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Study the Ragley angles…

Ragley Frame

Ragley frame made by Lynskey in the US of A

Having been able to view the development of Brant (Richards) new Ragley brand after he left On-One I thought it would be interesting to look at how he describes the geometry of his frames. With manufacturing being as easy as picking up the phone to a factory in the Far-East you can see why most companies would want to be a little guarded when they quote their numbers.

But it’s not just plagiarism that manufacturers are worried about – it’s the public perception of how their bikes will ride too. They don’t want to scare them off with numbers that appear a bit weird or out of the norm. If you take a peek at the geometry chart for the titanium Ragley it doesn’t seem that unusual:

Ragley frame angle chart - but is it all it seems?
Ragley frame angle chart – but is it all it seems?

 Maybe the seat angle could be called a little steep but the head angle seems normal – until you read the  bit beside which points out the angles are quoted with the fork set at 25-30% sag.

Let’s have a bit of ‘fun with maths’ to work out what the static heights might be. If we take a 140mm travel Fox Float fork, the quoted axle-crown length is 510mm, 25% sag would be 35mm so the length of the sagged fork is 475mm which is when the 67.5 degree head angle is measured.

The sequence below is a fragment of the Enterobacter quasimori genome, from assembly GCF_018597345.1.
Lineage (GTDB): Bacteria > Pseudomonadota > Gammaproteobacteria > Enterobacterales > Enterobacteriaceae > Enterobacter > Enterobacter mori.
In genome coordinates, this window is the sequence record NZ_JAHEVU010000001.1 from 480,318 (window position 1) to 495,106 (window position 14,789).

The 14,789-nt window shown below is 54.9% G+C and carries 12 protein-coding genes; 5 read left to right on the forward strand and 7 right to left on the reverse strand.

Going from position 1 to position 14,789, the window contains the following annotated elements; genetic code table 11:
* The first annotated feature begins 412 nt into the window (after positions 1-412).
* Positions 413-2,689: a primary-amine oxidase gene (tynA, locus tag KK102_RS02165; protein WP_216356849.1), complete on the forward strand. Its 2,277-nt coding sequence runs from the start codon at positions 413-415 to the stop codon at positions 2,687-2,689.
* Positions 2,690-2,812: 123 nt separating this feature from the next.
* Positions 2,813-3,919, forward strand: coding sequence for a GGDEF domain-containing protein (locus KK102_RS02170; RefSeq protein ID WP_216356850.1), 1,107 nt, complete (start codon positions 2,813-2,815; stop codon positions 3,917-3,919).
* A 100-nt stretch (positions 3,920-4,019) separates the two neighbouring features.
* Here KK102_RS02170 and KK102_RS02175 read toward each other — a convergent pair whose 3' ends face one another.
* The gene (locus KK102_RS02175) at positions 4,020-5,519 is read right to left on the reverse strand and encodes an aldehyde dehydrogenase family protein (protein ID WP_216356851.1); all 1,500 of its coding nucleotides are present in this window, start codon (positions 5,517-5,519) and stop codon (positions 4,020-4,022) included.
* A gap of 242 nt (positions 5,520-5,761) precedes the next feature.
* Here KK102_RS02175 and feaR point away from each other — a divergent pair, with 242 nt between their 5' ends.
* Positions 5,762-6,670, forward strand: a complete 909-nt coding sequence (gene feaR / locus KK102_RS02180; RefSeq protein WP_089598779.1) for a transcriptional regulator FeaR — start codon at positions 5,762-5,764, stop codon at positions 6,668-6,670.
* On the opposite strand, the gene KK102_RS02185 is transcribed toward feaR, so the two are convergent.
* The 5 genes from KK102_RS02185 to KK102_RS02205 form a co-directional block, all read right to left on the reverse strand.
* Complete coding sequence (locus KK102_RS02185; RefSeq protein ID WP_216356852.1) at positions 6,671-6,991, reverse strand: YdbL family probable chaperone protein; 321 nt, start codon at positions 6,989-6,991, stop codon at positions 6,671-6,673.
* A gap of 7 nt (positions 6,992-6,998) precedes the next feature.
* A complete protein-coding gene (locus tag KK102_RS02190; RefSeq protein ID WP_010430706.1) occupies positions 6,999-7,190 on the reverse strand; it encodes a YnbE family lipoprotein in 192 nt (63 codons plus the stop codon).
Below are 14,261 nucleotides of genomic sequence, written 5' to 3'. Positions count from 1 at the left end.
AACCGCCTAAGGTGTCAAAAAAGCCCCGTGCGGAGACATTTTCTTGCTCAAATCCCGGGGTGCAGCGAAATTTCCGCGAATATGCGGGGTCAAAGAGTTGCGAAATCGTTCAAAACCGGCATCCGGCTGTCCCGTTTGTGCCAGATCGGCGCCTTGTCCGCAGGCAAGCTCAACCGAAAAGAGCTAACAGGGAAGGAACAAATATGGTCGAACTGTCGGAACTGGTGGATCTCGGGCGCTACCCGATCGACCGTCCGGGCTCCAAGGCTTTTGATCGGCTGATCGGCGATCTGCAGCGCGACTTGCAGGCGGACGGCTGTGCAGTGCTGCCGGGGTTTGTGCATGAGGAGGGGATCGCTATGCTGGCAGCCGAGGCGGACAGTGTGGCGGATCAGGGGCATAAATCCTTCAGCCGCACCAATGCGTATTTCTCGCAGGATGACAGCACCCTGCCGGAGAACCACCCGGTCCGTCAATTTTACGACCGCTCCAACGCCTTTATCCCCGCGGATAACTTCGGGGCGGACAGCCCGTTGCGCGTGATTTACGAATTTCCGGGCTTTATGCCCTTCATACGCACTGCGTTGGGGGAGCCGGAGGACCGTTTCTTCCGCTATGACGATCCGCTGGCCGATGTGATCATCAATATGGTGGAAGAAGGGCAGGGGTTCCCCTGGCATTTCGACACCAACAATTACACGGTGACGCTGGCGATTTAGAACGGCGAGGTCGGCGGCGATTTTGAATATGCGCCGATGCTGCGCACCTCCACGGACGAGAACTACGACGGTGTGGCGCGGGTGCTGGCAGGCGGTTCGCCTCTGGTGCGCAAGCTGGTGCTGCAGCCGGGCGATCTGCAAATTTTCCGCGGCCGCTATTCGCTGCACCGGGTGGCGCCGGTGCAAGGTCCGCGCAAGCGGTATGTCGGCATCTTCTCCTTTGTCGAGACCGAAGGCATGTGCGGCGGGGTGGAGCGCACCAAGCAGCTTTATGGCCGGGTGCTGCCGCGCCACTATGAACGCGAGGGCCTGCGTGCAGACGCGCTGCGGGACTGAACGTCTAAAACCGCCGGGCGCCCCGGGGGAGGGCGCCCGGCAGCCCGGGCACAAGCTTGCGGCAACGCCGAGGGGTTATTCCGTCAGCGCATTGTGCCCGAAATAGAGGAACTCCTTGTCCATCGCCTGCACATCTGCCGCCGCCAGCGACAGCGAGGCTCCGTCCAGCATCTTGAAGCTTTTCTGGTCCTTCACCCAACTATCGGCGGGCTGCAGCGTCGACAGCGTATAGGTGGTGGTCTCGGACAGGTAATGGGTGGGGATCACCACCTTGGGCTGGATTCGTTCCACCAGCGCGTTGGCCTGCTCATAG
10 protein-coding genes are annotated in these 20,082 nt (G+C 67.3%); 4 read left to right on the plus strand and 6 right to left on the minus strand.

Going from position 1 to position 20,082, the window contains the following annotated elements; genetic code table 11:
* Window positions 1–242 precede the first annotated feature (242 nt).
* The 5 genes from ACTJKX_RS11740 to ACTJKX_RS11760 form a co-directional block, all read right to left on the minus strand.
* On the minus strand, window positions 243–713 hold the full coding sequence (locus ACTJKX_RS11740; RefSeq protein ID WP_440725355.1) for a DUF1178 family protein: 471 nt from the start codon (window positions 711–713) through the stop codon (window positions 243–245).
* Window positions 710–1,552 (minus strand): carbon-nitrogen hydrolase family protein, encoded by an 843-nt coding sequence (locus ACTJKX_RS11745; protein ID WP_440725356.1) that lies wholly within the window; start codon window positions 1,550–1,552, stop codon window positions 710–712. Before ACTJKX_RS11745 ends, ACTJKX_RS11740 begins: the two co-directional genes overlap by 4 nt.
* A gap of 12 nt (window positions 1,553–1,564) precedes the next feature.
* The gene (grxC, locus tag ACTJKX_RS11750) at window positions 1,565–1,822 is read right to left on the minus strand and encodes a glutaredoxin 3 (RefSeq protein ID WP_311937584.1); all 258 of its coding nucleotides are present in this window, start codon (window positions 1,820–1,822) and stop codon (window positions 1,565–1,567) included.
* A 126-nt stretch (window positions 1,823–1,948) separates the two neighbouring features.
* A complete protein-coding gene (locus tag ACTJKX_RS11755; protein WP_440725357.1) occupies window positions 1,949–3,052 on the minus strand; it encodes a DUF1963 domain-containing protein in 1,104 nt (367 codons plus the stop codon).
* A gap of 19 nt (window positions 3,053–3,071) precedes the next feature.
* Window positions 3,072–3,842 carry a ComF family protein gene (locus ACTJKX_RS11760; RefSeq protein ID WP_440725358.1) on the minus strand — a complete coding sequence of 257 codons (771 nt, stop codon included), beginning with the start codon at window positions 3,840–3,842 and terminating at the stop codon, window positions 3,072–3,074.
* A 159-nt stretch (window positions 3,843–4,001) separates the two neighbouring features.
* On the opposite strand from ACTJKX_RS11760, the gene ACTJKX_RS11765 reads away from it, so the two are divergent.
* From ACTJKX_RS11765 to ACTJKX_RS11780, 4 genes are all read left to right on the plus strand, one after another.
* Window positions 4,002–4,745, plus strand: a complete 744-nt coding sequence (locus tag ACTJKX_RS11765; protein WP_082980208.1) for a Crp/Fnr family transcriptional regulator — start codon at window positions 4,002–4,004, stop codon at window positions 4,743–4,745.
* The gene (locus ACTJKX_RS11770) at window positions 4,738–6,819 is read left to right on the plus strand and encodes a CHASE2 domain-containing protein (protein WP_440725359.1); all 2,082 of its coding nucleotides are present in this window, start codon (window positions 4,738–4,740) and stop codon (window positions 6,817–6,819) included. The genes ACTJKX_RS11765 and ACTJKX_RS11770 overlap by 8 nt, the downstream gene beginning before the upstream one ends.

Running this through the seriously handy geometryCalc we can work out the effect of the sag on the head angle. Rounding up the results we see a static measurement of 66 degrees for the head and 72 degrees for the seat. The other clue to the slackness of the angles is that Brant recommends a 50mm stem with some nice wide bars, which would stop something as slack as that steering like a barge. I think we can safely say it’s going to be stable running downhill.

Head angles need to be matched to stem and bar lengths to keep the steering feel right as the Ragley shows above. For a more usual 68 degree head angle you’d typically pair it with a 70mm stem and a nice set of 26-27″ bars. XC types running a 70+ degree head would be more likely to run a 100mm stem with 22-23″ bars etc. There’s probably something very scientific about this but I’m not sure what it is!

There’s no reason why the Ragley shouldn’t steer well provided it’s setup properly with a good short stem, although ultimately it’s compromised as a ‘do everything’ frame and will probably work best when pointed down the steepest chute you can find. If you’re feeling brave you could even replicate the numbers in your own frame – for about half the price 🙂